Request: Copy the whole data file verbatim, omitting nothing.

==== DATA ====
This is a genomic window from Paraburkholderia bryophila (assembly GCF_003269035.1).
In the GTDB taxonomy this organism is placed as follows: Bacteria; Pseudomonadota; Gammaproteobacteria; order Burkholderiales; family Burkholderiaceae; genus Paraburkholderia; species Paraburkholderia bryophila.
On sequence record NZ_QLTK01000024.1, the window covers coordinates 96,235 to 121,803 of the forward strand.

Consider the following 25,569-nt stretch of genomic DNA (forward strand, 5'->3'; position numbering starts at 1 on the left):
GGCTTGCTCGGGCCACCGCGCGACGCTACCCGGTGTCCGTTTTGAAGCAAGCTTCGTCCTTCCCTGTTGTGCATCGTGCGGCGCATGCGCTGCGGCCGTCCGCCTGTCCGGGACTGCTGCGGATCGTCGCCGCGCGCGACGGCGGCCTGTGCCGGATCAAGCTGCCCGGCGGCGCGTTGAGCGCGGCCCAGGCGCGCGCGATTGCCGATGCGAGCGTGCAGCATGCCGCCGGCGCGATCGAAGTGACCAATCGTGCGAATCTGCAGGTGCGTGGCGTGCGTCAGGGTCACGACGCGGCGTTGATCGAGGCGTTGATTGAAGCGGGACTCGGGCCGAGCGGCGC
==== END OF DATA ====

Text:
This is a genomic window from Paraburkholderia bryophila (assembly GCF_003269035.1).
In the GTDB taxonomy this organism is placed as follows: Bacteria; Pseudomonadota; Gammaproteobacteria; order Burkholderiales; family Burkholderiaceae; genus Paraburkholderia; species Paraburkholderia bryophila.
On sequence record NZ_QLTK01000024.1, the window covers coordinates 96,235 to 121,803 of the forward strand.

Consider the following 25,569-nt stretch of genomic DNA (forward strand, 5'->3'; position numbering starts at 1 on the left):
GGCTTGCTCGGGCCACCGCGCGACGCTACCCGGTGTCCGTTTTGAAGCAAGCTTCGTCCTTCCCTGTTGTGCATCGTGCGGCGCATGCGCTGCGGCCGTCCGCCTGTCCGGGACTGCTGCGGATCGTCGCCGCGCGCGACGGCGGCCTGTGCCGGATCAAGCTGCCCGGCGGCGCGTTGAGCGCGGCCCAGGCGCGCGCGATTGCCGATGCGAGCGTGCAGCATGCCGCCGGCGCGATCGAAGTGACCAATCGTGCGAATCTGCAGGTGCGTGGCGTGCGTCAGGGTCACGACGCGGCGTTGATCGAGGCGTTGATTGAAGCGGGACTCGGGCCGAGCGGCGC